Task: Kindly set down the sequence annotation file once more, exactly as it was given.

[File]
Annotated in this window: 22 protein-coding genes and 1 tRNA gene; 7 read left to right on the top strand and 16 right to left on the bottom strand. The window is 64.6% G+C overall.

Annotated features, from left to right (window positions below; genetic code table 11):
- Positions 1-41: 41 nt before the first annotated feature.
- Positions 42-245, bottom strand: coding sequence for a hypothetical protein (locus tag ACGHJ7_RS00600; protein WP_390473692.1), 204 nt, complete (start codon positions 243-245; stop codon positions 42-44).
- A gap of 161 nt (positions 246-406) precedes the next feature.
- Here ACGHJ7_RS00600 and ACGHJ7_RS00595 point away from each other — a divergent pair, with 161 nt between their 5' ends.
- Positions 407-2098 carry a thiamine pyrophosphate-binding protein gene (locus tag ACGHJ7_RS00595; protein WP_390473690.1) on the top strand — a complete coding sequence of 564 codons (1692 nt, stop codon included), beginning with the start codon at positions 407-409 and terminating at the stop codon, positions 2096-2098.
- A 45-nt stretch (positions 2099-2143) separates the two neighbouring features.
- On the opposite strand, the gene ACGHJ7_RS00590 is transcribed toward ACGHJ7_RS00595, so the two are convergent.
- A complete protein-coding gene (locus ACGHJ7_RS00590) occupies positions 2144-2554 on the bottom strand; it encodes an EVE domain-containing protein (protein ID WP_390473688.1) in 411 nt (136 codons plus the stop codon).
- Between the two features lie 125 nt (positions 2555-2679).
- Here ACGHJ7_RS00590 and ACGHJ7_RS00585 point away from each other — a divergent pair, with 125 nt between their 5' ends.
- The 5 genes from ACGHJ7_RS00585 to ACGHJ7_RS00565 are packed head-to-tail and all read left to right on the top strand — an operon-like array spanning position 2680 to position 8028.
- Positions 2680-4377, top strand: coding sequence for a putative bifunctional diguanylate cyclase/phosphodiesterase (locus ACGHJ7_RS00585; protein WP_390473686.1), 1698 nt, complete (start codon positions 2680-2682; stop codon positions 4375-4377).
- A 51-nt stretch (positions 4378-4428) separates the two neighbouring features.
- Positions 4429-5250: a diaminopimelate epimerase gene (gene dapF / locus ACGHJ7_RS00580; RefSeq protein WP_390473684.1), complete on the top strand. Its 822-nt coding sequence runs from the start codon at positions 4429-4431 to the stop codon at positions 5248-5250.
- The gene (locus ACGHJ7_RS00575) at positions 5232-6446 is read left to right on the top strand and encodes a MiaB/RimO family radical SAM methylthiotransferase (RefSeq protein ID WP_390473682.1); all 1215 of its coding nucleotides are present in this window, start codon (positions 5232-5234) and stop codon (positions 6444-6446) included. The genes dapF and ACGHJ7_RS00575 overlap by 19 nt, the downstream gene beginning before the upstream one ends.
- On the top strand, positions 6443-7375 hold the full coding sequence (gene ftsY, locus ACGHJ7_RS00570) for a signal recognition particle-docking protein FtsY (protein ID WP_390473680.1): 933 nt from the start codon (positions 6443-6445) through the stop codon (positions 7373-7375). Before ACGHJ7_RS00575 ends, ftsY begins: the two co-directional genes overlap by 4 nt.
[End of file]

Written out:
Annotated in this window: 22 protein-coding genes and 1 tRNA gene; 7 read left to right on the top strand and 16 right to left on the bottom strand. The window is 64.6% G+C overall.

Annotated features, from left to right (window positions below; genetic code table 11):
- Positions 1-41: 41 nt before the first annotated feature.
- Positions 42-245, bottom strand: coding sequence for a hypothetical protein (locus tag ACGHJ7_RS00600; protein WP_390473692.1), 204 nt, complete (start codon positions 243-245; stop codon positions 42-44).
- A gap of 161 nt (positions 246-406) precedes the next feature.
- Here ACGHJ7_RS00600 and ACGHJ7_RS00595 point away from each other — a divergent pair, with 161 nt between their 5' ends.
- Positions 407-2098 carry a thiamine pyrophosphate-binding protein gene (locus tag ACGHJ7_RS00595; protein WP_390473690.1) on the top strand — a complete coding sequence of 564 codons (1692 nt, stop codon included), beginning with the start codon at positions 407-409 and terminating at the stop codon, positions 2096-2098.
- A 45-nt stretch (positions 2099-2143) separates the two neighbouring features.
- On the opposite strand, the gene ACGHJ7_RS00590 is transcribed toward ACGHJ7_RS00595, so the two are convergent.
- A complete protein-coding gene (locus ACGHJ7_RS00590) occupies positions 2144-2554 on the bottom strand; it encodes an EVE domain-containing protein (protein ID WP_390473688.1) in 411 nt (136 codons plus the stop codon).
- Between the two features lie 125 nt (positions 2555-2679).
- Here ACGHJ7_RS00590 and ACGHJ7_RS00585 point away from each other — a divergent pair, with 125 nt between their 5' ends.
- The 5 genes from ACGHJ7_RS00585 to ACGHJ7_RS00565 are packed head-to-tail and all read left to right on the top strand — an operon-like array spanning position 2680 to position 8028.
- Positions 2680-4377, top strand: coding sequence for a putative bifunctional diguanylate cyclase/phosphodiesterase (locus ACGHJ7_RS00585; protein WP_390473686.1), 1698 nt, complete (start codon positions 2680-2682; stop codon positions 4375-4377).
- A 51-nt stretch (positions 4378-4428) separates the two neighbouring features.
- Positions 4429-5250: a diaminopimelate epimerase gene (gene dapF / locus ACGHJ7_RS00580; RefSeq protein WP_390473684.1), complete on the top strand. Its 822-nt coding sequence runs from the start codon at positions 4429-4431 to the stop codon at positions 5248-5250.
- The gene (locus ACGHJ7_RS00575) at positions 5232-6446 is read left to right on the top strand and encodes a MiaB/RimO family radical SAM methylthiotransferase (RefSeq protein ID WP_390473682.1); all 1215 of its coding nucleotides are present in this window, start codon (positions 5232-5234) and stop codon (positions 6444-6446) included. The genes dapF and ACGHJ7_RS00575 overlap by 19 nt, the downstream gene beginning before the upstream one ends.
- On the top strand, positions 6443-7375 hold the full coding sequence (gene ftsY, locus ACGHJ7_RS00570) for a signal recognition particle-docking protein FtsY (protein ID WP_390473680.1): 933 nt from the start codon (positions 6443-6445) through the stop codon (positions 7373-7375). Before ACGHJ7_RS00575 ends, ftsY begins: the two co-directional genes overlap by 4 nt.